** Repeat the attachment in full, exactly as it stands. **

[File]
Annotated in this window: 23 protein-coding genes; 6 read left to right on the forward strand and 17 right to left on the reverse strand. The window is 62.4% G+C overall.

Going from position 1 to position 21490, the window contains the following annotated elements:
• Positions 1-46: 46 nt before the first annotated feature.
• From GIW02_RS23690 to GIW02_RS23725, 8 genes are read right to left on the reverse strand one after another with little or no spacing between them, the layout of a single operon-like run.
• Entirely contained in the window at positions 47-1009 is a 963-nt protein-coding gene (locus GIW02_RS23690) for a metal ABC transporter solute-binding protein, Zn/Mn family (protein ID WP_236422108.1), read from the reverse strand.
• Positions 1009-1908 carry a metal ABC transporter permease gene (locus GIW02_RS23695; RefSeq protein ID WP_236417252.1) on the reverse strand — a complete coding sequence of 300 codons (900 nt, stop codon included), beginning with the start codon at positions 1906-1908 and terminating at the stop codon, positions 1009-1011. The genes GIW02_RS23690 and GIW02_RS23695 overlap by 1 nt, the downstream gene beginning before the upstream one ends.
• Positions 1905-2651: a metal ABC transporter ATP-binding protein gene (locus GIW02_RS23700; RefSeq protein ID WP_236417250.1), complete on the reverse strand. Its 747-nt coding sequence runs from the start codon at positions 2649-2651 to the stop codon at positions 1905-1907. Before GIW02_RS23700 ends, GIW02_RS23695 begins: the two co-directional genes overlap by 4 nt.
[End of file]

Annotated in this window: 23 protein-coding genes; 6 read left to right on the forward strand and 17 right to left on the reverse strand. The window is 62.4% G+C overall.

Going from position 1 to position 21490, the window contains the following annotated elements:
• Positions 1-46: 46 nt before the first annotated feature.
• From GIW02_RS23690 to GIW02_RS23725, 8 genes are read right to left on the reverse strand one after another with little or no spacing between them, the layout of a single operon-like run.
• Entirely contained in the window at positions 47-1009 is a 963-nt protein-coding gene (locus GIW02_RS23690) for a metal ABC transporter solute-binding protein, Zn/Mn family (protein ID WP_236422108.1), read from the reverse strand.
• Positions 1009-1908 carry a metal ABC transporter permease gene (locus GIW02_RS23695; RefSeq protein ID WP_236417252.1) on the reverse strand — a complete coding sequence of 300 codons (900 nt, stop codon included), beginning with the start codon at positions 1906-1908 and terminating at the stop codon, positions 1009-1011. The genes GIW02_RS23690 and GIW02_RS23695 overlap by 1 nt, the downstream gene beginning before the upstream one ends.
• Positions 1905-2651: a metal ABC transporter ATP-binding protein gene (locus GIW02_RS23700; RefSeq protein ID WP_236417250.1), complete on the reverse strand. Its 747-nt coding sequence runs from the start codon at positions 2649-2651 to the stop codon at positions 1905-1907. Before GIW02_RS23700 ends, GIW02_RS23695 begins: the two co-directional genes overlap by 4 nt.